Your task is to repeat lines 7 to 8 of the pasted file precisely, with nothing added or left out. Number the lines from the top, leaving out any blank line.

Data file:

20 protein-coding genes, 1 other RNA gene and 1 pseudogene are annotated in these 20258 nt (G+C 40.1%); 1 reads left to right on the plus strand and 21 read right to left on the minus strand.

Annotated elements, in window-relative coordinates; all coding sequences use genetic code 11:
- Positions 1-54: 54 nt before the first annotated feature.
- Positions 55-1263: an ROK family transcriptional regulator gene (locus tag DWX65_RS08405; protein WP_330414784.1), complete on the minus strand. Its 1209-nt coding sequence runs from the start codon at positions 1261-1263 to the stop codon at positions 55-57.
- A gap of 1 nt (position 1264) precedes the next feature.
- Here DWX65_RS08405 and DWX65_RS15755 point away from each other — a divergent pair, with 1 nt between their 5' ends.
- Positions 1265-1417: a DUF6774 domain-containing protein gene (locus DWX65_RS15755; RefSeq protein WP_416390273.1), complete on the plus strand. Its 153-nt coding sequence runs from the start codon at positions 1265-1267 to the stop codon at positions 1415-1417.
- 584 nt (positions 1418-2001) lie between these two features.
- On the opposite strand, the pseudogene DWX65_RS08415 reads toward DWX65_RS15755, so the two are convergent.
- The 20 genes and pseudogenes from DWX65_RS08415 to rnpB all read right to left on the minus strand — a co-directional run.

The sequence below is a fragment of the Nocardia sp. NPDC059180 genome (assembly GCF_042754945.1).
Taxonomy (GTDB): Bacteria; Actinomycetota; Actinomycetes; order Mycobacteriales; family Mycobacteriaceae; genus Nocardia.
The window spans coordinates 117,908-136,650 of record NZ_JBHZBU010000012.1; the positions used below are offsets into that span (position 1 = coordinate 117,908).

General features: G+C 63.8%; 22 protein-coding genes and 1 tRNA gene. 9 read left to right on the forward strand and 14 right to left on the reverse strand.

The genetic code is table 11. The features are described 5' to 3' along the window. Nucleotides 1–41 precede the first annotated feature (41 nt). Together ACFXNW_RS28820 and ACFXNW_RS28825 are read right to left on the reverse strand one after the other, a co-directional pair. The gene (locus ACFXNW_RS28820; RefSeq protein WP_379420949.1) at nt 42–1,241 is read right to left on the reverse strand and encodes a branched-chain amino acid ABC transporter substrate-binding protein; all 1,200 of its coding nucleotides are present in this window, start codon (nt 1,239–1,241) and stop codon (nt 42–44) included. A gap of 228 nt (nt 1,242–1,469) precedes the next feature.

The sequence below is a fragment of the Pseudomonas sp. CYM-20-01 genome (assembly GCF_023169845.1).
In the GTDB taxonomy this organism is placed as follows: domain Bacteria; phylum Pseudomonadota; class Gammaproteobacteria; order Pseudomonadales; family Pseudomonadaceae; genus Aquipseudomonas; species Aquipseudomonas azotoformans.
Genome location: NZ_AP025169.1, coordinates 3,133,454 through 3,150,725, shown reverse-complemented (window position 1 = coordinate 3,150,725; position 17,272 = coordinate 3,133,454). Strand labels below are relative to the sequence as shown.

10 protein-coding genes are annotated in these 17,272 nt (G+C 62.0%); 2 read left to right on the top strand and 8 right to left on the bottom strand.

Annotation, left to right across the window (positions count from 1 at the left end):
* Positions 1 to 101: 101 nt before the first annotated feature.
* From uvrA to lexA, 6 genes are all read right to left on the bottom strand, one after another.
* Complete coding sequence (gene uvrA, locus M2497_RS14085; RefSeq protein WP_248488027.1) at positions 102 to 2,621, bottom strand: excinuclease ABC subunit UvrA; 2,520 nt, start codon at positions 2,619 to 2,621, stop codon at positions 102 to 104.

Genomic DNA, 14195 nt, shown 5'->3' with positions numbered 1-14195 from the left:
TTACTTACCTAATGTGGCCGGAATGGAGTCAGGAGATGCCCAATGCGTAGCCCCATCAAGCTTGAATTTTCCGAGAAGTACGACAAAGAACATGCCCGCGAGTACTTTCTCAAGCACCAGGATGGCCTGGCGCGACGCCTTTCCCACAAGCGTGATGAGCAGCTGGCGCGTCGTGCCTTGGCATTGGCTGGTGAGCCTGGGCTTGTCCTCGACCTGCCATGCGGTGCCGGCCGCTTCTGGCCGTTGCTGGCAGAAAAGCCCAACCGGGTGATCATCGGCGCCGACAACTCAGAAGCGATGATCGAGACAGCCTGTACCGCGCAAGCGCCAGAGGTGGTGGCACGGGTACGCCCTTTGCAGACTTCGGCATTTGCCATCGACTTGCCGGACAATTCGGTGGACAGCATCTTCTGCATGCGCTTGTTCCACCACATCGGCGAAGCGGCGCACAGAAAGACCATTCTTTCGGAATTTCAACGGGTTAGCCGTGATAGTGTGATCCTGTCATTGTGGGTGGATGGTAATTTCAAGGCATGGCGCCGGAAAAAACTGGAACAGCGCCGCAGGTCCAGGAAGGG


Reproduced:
- Positions 1265-1417: a DUF6774 domain-containing protein gene (locus DWX65_RS15755; RefSeq protein WP_416390273.1), complete on the plus strand. Its 153-nt coding sequence runs from the start codon at positions 1265-1267 to the stop codon at positions 1415-1417.
- 584 nt (positions 1418-2001) lie between these two features.